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MANILA (Reuters) - Japan has offered to send patrol ships to deal with a growing piracy threat in the southern Philippine waters bordering Indonesia and Malaysia, a senior Philippine defence official said on Tuesday.
A surge in piracy off parts of the southern Philippines is forcing ship-owners to divert vessels through other waters, pushing up costs and shipping times. Dozens of sailors have been taken captive by Abu Sayyaf.
Japanese vice minister Ro Manabe offered the assistance at a meeting in Tokyo on Friday and expressed readiness to contribute to efforts by the Philippines, Malaysia and Indonesia "in addressing piracy and terrorism", said Raymund Quilop, assistant defence minister for assessments and international affairs.
A senior Japanese defence ministry official, however, gave a different account of the Tokyo meeting and said no offer of patrols was made to the Philippines, just "capacity building".
Leaders from the two countries agreed last fall that Japan would give the Philippines high-speed small boats for its counter-terrorism efforts, but it was not clear if that was part of the apparent offer made by Manabe.
Efforts by the Philippines to strengthen its security ties with Japan come as it seeks to diversify defence relations that are traditionally aligned with the United States, to include Russia and China also.
Philippines President Rodrigo Duterte last month asked Beijing to send its ships to thwart piracy by the Islamic State-linked Abu Sayyaf. China has yet to issue a response to that request.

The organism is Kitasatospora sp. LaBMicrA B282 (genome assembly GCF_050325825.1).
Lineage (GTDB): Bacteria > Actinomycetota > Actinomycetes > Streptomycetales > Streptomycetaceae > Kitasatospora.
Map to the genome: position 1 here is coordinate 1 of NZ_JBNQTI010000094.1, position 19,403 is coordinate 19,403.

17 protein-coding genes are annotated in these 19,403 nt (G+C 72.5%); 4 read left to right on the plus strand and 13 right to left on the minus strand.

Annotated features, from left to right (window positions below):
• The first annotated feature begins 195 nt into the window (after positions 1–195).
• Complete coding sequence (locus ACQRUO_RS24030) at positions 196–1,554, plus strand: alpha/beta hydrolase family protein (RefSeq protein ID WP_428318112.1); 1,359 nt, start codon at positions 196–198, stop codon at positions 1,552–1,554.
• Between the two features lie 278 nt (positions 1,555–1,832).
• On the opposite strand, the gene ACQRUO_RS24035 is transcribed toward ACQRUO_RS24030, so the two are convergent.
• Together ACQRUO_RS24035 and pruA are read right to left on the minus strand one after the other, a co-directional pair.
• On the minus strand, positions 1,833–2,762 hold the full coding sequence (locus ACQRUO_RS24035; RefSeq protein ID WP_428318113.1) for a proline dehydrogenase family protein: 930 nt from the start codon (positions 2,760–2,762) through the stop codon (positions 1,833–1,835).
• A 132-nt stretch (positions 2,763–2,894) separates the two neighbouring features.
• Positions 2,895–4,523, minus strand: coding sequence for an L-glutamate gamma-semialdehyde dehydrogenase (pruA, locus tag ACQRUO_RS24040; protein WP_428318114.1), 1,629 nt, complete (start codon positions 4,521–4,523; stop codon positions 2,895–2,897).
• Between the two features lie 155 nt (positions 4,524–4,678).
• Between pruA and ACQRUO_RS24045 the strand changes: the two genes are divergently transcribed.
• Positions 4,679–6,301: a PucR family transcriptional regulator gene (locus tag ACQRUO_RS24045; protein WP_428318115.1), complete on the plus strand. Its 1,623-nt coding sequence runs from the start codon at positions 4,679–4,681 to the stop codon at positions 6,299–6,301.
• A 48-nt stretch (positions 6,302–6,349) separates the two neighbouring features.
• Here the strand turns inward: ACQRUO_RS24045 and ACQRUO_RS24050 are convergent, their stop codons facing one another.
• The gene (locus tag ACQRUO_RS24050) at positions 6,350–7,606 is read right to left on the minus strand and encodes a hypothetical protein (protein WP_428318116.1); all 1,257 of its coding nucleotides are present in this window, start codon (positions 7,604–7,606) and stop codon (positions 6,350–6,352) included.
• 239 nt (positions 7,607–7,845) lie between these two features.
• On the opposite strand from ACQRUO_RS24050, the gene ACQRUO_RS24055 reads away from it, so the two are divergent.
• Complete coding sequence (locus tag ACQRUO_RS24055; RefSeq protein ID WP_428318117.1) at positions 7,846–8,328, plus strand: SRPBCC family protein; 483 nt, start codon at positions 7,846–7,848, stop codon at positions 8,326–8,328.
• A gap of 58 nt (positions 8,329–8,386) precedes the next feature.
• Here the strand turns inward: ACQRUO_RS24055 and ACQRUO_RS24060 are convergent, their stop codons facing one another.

China has also been in discussions about defence-related loans for purchasing its arms. It will donate $14 million worth of unspecified military equipment, for which Manila has submitted a wish-list, and has made available $500 million in loans for planes and ships.
Russia has offered to sell the Philippines anything it wanted, Defence Secretary Delfin Lorenzana told Reuters last week.
The Philippines late last year made an agreement with Indonesia and Malaysia to chase down Islamist militants and pirates in the Sulu and Celebes Sea.
Abu Sayyaf is holding captive 27 foreigners and Filipinos on the southern island of Jolo. The foreigners include six Vietnamese, a Dutchman, a German and a Japanese national.
Ricardo David, deputy defence minister, told reporters that two of five TC-90 surveillance planes leased from Japan will be transferred to Manila next month to help patrol the South China Sea as well as waters in the south.
Reporting by Manuel Mogato in Manila and Nobuhiro Kubo in Tokyo; Editing by Martin Petty and Randy Fabi